• Model governance (71 percent); and

        • Risk tolerance and limits-setting (56 percent).

The CROs also play a role (albeit less influential) in insurers’ other risk-related functions. These range from risk mitigation, reinsurance and capital deployment to business strategy, product approval, investments, valuation/reserving and strategic decisions, such as whether acquire or merge with a competitor.

To learn more about the chief risk officer’s evolving role at life and P&C insurers (CROs at these carriers represent 35 and 55 percent, respectively, of the survey’s respondents, the remaining 10 percent being a “composite”), LifeHealthPro interviewed Ernst & Young’s Runchey during an insights-filled 45-minute phone conversation. The following are excerpts.

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Ernst & Young has observed a marked shift in reporting lines: Many CROs now report directly to the CEO and the board of directors. That’s a big change from EY’s 2010 survey. (Photo: Thinkstock)

Evolution of the field

LHP: How have your research findings changed since Ernst & Young’s first survey of CROs in 2010?

Runchey (pictured at right): CROs in 2010 were relatively new so we wanted to do a high-level survey, focusing on their responsibilities, the key issues they face and the position’s changing scope. The field has significantly evolved. Insurers today have more formalized approaches to risk management than they did 6 years ago.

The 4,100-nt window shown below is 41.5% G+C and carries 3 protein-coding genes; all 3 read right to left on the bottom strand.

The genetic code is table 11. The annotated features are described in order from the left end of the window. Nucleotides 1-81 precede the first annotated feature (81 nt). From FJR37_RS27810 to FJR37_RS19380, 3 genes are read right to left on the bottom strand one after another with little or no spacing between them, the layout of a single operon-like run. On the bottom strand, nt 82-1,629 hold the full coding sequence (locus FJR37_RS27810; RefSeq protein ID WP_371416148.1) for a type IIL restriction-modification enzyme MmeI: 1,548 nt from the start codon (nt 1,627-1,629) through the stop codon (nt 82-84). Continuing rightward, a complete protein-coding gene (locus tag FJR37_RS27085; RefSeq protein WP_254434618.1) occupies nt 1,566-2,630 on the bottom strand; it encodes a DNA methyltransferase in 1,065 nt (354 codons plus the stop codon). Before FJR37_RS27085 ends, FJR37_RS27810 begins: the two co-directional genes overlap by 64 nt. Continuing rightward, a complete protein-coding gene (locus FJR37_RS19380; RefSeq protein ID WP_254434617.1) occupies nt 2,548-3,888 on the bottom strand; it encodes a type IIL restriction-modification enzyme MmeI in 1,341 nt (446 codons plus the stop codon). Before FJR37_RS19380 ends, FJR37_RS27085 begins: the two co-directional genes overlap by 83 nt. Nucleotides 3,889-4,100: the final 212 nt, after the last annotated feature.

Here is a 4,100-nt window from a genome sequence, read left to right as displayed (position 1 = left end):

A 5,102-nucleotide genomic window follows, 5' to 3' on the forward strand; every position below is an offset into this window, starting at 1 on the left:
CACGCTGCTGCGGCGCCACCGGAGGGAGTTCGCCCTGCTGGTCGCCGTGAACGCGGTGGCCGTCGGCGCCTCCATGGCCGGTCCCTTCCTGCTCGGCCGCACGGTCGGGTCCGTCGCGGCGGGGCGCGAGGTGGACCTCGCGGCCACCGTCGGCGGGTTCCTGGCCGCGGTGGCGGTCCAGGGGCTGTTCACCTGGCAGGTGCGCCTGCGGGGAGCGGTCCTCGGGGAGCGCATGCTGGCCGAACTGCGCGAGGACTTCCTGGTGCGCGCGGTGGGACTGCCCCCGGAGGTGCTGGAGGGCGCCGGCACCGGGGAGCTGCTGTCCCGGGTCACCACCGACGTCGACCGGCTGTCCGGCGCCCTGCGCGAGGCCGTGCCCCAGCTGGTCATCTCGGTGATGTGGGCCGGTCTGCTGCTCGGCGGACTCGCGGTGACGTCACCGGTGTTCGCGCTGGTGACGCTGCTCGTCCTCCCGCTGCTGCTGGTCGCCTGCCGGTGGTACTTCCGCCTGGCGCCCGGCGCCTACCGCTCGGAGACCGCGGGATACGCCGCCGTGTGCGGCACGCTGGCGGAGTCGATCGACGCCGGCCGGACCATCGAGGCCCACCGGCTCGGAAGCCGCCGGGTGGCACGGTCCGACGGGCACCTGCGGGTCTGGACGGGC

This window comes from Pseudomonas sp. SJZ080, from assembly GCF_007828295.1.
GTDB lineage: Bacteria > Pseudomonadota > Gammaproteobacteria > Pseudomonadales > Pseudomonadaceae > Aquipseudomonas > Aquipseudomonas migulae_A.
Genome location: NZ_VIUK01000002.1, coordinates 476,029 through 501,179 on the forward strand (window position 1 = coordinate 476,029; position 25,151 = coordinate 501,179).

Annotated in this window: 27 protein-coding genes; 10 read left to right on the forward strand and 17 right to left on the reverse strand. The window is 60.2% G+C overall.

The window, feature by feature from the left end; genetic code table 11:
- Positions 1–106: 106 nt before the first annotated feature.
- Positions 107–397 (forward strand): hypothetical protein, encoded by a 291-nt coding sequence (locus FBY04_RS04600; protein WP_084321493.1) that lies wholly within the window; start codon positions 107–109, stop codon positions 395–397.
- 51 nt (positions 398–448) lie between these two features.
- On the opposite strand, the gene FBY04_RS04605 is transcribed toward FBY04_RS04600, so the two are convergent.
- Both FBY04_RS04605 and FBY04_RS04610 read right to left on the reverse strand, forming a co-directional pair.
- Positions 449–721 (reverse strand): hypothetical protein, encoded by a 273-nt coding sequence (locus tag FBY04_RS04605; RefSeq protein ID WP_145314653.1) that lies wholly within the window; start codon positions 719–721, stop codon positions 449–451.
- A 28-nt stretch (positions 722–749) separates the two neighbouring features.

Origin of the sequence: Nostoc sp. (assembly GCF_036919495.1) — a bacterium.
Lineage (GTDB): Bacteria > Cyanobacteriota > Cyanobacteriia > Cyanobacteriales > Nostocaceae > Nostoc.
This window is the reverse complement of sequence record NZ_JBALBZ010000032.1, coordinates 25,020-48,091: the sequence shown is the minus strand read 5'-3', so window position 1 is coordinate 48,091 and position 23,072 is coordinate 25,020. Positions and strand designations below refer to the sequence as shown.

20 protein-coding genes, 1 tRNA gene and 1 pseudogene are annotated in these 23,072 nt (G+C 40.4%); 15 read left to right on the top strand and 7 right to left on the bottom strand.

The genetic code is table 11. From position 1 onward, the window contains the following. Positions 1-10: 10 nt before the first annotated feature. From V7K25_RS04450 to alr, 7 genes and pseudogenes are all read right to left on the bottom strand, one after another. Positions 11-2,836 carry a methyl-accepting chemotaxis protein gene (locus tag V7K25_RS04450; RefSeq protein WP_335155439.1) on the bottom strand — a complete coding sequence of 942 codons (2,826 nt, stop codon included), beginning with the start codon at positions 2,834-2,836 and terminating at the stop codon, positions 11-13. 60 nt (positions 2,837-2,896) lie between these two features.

LHP: Did this year’s survey findings align with your expectations?

Runchey: They generally did. To the extent they departed from prior years, the results reflected in part an expanded number of participants. In 2016, we had a lot more small and regional insurers; so there was a greater diversity of CROs.

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Many of them are further down on the maturity scale in terms of capabilities. While risk management is becoming more embedded at the carriers, business practices vary widely, mirroring the size, complexity and risk profile of the insurer.

One factor driving insurers to adopt more formalized risk management practices is the NAIC’s 2015 model act, ORSA, which requires insurers to document their risk management framework, taking account of current and future risks to the companies.